Tuesday, March 31, 2009

Desperate Liberals resort to 'yellow peril' fear & smear campaign

The tiny coterie of regular readers of this blog will know I'm no fan of the ruling regime in China. I am a strident critic of China's human rights record and its colonial repression of Tibet. However, the recent foray of senior Opposition politicians into the realms of fear and smear is an egregious throwback to 'White Australia' thinking, much like Howard demonized Muslims to build populist support for his border control regime.

The Howard govt routinely avoided raising human rights issues with China in any meaningful way on its watch, treading the well-worn diplomatic path of annual bilateral dialogue on human rights that did not advance any of the key areas of concern one iota.

So, concerns over human rights have nothing to do with this attack on the Rudd government's links with China. Rudd has been labeled the 'Manchurian Candidate' and representing China's interests in the context of the G20. This is pretty low stuff; in fact, it is plumbing a barrel well scraped by Howard et al.

The psephology blog, Pollytics, had a piece on this yesterday.

Our engagement with China on the economic front provides opportunities to progress a human rights agenda. It is beholden on the Rudd Government to utilize its access to good affect and to not let China off the hook on human rights. However, the Opposition must be condemned for tapping into race politics in a tacky attempt to restore its political fortunes. Ugggh!

Tuesday, March 24, 2009

Alert & Alarmed - Home of Nelson Mandela bans Dalai Lama

The Age reports South Africa has been accused of kow-towing to China after banning the Dalai Lama from a Nobel laureates peace conference in Johannesburg.

Again, another example of China bullying client states to accept its world view and conform to its distorted take on Tibet.

Addressing local media, Bishop Tutu said: "We are shamelessly succumbing to Chinese pressure. I feel deeply distressed and ashamed."

Surprise, surprise, it appears all is not well in the bird's nest. An article in the Epoch Times reports: "Communism is breaking down from the inside. The CCP will send out soldiers to stabilize its frontiers, while its core crumbles. The world saw the Soviet Union and Eastern Block collapse overnight. For China, it’s not a matter of if, but when. The sands in the hour glass wait for no one."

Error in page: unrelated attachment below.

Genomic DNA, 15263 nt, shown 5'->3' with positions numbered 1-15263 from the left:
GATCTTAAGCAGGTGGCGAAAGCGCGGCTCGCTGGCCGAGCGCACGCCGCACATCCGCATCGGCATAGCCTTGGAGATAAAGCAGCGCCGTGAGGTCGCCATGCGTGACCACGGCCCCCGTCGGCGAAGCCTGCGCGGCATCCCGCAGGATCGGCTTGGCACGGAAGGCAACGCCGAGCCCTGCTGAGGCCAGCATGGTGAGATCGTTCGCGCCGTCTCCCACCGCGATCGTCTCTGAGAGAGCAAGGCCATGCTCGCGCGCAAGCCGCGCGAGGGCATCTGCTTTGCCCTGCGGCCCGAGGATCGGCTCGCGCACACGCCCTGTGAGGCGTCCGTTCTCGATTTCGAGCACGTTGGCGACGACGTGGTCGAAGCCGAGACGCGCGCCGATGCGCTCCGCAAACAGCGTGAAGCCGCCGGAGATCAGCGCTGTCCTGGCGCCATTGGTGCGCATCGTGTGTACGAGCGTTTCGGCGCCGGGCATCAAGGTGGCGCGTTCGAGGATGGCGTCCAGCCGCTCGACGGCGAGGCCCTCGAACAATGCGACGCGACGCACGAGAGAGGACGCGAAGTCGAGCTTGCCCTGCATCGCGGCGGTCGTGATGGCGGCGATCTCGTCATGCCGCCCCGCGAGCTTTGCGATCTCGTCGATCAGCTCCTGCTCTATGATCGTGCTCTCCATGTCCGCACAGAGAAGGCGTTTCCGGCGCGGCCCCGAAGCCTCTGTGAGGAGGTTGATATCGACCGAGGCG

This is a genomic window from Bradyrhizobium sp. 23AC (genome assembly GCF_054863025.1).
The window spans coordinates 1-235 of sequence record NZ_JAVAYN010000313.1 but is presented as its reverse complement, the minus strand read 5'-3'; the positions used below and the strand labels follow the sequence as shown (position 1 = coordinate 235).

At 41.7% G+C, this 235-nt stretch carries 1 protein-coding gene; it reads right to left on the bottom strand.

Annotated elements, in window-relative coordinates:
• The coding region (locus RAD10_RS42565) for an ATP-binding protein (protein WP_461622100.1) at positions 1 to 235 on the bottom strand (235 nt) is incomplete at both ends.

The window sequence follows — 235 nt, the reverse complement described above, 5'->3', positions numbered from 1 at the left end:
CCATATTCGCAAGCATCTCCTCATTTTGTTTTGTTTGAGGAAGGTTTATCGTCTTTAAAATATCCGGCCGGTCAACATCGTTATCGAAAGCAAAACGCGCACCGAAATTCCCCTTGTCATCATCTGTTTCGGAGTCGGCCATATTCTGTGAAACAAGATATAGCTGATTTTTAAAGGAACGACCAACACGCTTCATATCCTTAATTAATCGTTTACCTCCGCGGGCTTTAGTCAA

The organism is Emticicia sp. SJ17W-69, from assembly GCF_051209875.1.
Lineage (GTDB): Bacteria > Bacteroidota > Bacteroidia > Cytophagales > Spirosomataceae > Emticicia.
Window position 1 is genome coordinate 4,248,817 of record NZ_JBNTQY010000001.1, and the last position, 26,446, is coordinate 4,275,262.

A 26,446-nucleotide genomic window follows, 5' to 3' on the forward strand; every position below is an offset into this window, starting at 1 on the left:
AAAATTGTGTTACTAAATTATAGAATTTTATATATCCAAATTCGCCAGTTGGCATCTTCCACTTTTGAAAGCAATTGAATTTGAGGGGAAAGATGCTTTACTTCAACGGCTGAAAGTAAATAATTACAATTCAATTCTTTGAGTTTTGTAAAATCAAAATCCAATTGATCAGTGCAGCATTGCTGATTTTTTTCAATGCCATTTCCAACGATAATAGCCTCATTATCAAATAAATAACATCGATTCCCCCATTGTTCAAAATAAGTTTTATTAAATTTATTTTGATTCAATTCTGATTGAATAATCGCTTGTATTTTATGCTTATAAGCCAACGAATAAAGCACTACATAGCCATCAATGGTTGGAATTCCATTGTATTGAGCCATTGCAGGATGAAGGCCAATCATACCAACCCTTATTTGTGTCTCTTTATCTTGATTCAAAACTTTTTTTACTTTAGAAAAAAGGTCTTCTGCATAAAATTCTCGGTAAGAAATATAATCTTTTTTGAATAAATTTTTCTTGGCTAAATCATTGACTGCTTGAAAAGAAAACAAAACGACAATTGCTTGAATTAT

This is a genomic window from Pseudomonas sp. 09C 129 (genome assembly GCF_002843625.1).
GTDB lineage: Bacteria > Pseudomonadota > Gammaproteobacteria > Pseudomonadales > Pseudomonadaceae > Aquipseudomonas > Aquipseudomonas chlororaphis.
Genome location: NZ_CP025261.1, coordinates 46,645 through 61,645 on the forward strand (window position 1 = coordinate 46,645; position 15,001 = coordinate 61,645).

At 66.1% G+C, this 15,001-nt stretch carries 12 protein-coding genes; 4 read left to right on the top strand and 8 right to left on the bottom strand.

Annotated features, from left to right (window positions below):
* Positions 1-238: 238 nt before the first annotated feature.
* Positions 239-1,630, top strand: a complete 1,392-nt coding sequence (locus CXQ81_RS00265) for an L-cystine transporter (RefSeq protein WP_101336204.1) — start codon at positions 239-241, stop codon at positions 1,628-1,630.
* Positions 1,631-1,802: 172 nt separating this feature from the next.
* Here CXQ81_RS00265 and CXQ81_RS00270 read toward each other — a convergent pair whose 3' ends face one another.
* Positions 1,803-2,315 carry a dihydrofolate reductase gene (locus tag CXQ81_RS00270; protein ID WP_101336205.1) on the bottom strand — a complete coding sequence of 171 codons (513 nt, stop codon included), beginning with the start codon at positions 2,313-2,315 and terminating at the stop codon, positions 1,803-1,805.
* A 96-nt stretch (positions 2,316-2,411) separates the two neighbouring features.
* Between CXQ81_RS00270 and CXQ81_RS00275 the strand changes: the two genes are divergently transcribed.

Increasingly desperate actions within and without are indicators of a body politic with a terminal canker. History has shown that economic achievements tend to be Pyrrhic if not accompanied by civil rights and individual freedoms.

Wednesday, March 18, 2009

Human rights in Australia - An open letter to Senator Fielding on 'alcopops' and subversion of majority mandate

Dear Senator

Your wrong-headedness on this issue is staggering. On the basis of not getting your way on ‘cultural change’, you are prepared to block what appears to be a win/win for families battling the dangers of binge drinking. Tax on ‘alcopops’ is one important component of a suite of instruments to reduce alcohol abuse by young people. Increased tax on cigarettes has been an exemplary case in point. Improved government revenue resulting from this tax is beneficial at a time of reduced tax receipts, enabling government to pursue social wage improvements across the board.

The people of Victoria must be sorely tired of your grand-standing on such issues and will doubtless remove you from Parliament at the next opportunity. In the meantime, you may wish to consider your political legacy. You did the right thing in passing the stimulus package. I would like you to consider what a frivolous subversion of majority mandate on the basis of a pathetic ‘look at me’ stance can mean for our body politic at this time of economic insecurity. At the minute you look like standing up for big distillers under the smoke screen of confected outrage on specious grounds!

Watch this intellectual giant at work!

Human Rights in China: Tibet update and plea to join Desmond Tutu in taking action!

The past week has been extraordinary for Tibetans, and we should all be humbled and inspired by the courage and resilience of the movement inside Tibet. Despite the oppressive Chinese security presence across the Tibetan plateau, Tibetans have made their voices heard. From the quiet and determined non-celebration of this year’s Losar to those who braved arrest and detention with peaceful protests, it is evident that this movement is strong and will continue to move forward.

Throughout the free world, Tibetans and their supporters made sure that the 50th anniversary of the Tibetan uprising and the flight of the Dalai Lama from Tibet were appropriately observed. In the United States, President Obama expressed his hope to the visiting Chinese foreign minister that there would be progress in the dialogue between the Chinese government and the Dalai Lama’s representatives.

On March 11, President Obama also signed an omnibus appropriations bill that included a dozen provisions on Tibet, most notably one funding a Tibet Section in the U.S. Embassy in Beijing until the Chinese government allows a U.S. Consulate in Lhasa to be established.